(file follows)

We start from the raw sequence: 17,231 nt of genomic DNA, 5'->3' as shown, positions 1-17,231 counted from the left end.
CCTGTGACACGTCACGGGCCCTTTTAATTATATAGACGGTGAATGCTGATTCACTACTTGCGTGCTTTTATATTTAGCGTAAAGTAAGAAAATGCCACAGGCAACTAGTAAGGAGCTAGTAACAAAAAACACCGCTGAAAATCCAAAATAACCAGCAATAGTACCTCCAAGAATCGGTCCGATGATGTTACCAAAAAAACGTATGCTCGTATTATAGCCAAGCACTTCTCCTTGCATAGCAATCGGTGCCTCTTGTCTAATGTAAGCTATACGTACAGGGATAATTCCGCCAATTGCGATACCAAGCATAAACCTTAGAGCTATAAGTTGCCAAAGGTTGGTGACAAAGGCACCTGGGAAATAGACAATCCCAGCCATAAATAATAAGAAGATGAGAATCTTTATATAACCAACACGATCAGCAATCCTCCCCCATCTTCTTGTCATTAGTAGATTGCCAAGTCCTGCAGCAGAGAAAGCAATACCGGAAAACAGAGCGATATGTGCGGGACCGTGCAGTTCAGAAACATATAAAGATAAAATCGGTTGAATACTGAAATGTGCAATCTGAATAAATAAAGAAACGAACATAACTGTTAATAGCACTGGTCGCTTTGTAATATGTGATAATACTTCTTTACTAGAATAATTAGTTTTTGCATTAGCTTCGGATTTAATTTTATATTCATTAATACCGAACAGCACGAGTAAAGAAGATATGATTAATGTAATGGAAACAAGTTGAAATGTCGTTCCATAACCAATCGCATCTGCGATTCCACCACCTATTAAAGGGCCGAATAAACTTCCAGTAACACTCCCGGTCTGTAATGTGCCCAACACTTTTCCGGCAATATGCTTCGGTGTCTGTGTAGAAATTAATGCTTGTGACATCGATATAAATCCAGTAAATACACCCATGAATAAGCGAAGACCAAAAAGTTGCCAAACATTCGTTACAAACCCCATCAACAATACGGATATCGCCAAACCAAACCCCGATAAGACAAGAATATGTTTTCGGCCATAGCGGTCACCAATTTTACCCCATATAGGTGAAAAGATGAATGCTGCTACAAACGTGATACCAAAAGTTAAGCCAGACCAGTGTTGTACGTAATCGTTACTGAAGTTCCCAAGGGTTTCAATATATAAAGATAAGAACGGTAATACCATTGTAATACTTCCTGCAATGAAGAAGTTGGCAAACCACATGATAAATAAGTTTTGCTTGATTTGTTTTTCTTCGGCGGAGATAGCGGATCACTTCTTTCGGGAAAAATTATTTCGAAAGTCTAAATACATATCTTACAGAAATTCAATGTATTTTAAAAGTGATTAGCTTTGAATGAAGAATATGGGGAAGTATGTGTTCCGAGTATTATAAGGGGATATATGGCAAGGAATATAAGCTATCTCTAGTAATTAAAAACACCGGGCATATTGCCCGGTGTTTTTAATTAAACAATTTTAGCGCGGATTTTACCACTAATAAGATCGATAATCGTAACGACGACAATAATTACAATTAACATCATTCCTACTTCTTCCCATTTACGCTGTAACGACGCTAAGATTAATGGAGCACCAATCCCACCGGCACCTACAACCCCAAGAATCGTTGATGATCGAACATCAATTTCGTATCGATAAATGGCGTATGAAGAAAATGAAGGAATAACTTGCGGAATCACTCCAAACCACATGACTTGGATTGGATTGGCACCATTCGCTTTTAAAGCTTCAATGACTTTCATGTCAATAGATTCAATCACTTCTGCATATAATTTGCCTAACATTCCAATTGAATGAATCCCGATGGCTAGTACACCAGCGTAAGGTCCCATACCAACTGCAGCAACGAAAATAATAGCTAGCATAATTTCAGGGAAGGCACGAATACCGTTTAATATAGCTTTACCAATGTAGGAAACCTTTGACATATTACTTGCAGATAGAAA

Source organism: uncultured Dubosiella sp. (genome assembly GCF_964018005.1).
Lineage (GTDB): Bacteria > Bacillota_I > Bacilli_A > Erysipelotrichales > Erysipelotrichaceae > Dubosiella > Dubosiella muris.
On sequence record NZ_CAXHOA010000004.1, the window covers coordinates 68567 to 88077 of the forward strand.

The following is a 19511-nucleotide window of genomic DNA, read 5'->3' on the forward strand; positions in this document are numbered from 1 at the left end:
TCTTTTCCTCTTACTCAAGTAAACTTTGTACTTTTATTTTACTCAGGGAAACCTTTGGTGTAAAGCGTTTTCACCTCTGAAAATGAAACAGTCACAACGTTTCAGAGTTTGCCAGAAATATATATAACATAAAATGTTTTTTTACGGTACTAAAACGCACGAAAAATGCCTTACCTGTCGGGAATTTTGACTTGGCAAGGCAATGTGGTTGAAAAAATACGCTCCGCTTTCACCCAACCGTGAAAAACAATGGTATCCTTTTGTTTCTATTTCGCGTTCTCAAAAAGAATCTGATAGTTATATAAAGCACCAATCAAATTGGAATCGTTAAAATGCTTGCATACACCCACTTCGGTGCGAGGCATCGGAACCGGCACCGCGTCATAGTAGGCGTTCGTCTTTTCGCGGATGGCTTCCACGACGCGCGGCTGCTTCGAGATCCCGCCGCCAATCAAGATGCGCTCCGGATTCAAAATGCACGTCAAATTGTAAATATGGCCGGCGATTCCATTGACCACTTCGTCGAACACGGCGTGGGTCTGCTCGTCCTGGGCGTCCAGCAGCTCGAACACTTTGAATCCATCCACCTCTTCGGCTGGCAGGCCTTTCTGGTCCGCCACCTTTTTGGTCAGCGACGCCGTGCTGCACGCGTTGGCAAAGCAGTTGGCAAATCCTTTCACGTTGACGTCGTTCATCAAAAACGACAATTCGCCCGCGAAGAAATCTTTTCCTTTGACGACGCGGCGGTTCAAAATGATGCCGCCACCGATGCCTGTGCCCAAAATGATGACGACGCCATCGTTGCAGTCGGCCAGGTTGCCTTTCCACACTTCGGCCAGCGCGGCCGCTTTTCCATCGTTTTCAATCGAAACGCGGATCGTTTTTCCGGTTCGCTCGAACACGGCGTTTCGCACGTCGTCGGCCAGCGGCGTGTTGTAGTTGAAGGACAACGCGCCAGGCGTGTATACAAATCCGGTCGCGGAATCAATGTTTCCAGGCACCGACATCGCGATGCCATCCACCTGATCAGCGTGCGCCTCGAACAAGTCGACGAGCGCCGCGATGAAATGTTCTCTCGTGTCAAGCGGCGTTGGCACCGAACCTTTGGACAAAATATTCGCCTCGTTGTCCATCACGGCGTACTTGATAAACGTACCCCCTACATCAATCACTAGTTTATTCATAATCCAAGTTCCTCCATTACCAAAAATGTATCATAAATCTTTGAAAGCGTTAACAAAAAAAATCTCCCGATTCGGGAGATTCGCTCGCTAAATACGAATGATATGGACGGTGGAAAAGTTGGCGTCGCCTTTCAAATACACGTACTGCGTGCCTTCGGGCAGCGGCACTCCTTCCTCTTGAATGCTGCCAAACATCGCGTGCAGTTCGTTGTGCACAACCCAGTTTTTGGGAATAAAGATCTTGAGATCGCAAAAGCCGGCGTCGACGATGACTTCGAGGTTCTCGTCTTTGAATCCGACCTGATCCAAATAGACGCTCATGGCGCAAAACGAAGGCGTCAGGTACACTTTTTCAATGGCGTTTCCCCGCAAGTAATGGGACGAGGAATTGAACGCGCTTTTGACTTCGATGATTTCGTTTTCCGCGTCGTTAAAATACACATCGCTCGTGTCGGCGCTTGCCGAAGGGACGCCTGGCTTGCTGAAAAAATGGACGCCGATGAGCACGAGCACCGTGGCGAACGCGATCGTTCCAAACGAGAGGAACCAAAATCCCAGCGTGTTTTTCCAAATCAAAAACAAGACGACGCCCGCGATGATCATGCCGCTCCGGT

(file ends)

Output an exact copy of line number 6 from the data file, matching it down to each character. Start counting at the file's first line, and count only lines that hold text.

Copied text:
The following is a 19511-nucleotide window of genomic DNA, read 5'->3' on the forward strand; positions in this document are numbered from 1 at the left end: